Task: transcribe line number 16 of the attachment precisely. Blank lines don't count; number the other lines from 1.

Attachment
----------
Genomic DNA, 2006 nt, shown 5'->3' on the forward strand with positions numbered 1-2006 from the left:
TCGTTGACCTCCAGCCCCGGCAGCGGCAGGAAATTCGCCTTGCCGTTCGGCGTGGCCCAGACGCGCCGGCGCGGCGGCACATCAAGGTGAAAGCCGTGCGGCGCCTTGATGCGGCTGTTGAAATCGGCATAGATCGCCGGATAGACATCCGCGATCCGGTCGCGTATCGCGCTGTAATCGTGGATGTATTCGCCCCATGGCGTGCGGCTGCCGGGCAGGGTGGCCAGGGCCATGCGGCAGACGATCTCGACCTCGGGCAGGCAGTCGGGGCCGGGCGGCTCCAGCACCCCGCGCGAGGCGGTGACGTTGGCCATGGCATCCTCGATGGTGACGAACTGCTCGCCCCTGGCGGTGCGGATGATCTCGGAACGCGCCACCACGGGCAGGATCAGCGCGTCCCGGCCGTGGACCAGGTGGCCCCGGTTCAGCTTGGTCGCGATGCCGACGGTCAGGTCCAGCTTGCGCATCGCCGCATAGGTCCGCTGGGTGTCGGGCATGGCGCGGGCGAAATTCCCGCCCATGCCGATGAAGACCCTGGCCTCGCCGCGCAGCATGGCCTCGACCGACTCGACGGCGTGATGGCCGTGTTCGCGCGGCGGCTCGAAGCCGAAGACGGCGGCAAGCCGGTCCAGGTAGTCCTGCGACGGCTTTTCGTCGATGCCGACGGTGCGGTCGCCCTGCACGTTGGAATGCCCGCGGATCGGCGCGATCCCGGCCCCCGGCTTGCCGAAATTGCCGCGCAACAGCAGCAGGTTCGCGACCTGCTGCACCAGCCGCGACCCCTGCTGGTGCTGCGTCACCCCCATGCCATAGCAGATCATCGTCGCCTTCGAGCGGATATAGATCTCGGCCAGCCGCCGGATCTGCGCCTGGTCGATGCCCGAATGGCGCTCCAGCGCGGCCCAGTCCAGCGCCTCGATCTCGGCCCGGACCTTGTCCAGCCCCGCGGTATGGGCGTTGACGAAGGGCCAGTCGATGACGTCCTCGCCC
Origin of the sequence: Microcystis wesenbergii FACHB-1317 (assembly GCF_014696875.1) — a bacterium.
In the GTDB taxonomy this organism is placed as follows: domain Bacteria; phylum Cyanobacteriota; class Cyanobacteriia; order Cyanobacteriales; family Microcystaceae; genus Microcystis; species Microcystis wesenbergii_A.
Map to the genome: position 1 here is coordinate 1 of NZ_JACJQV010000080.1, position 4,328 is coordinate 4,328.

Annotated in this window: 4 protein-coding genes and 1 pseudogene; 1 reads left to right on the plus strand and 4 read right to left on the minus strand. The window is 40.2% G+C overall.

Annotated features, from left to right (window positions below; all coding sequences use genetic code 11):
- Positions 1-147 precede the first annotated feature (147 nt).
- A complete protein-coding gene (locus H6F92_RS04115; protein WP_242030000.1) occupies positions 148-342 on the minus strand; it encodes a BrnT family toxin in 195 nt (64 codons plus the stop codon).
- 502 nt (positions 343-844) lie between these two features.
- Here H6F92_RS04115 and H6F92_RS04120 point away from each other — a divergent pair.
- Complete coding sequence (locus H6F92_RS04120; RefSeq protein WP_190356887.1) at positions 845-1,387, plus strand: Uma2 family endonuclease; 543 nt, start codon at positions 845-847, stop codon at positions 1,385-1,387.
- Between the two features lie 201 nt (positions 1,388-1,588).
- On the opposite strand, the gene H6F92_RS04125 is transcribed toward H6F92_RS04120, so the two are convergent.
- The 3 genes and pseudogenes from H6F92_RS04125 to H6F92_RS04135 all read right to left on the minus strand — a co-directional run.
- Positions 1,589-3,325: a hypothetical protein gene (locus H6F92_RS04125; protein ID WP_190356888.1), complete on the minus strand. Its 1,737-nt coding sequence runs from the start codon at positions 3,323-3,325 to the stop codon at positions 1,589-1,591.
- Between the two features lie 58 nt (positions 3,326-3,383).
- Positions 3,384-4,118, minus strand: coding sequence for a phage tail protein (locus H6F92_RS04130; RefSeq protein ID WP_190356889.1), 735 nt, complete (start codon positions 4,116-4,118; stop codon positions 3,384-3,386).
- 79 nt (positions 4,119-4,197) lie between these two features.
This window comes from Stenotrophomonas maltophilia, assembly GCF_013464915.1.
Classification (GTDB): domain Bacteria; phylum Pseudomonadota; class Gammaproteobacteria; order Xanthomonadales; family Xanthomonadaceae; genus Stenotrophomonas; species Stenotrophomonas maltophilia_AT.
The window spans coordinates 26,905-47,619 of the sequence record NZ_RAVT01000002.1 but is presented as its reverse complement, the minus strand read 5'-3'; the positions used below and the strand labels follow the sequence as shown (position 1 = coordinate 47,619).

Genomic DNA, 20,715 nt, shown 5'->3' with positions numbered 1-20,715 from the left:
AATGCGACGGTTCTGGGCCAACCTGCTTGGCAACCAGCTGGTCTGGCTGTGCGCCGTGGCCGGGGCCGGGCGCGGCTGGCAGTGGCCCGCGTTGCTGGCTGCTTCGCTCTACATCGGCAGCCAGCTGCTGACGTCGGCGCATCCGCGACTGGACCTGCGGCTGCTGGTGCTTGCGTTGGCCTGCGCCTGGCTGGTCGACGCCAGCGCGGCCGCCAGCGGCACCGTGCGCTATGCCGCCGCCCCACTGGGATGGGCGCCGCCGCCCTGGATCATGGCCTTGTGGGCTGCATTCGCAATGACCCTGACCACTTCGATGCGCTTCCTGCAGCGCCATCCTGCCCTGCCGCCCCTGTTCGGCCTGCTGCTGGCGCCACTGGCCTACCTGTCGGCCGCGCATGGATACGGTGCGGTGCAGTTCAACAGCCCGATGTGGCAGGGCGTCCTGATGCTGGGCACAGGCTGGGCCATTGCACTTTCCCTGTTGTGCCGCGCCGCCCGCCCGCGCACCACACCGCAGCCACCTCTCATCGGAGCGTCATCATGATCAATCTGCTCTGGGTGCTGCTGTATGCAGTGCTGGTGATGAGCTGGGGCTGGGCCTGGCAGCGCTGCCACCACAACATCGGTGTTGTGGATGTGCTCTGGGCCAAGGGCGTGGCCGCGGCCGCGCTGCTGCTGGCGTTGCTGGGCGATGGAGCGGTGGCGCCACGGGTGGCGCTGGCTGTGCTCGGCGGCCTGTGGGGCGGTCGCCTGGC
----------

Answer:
- Positions 1,589-3,325: a hypothetical protein gene (locus H6F92_RS04125; protein ID WP_190356888.1), complete on the minus strand. Its 1,737-nt coding sequence runs from the start codon at positions 3,323-3,325 to the stop codon at positions 1,589-1,591.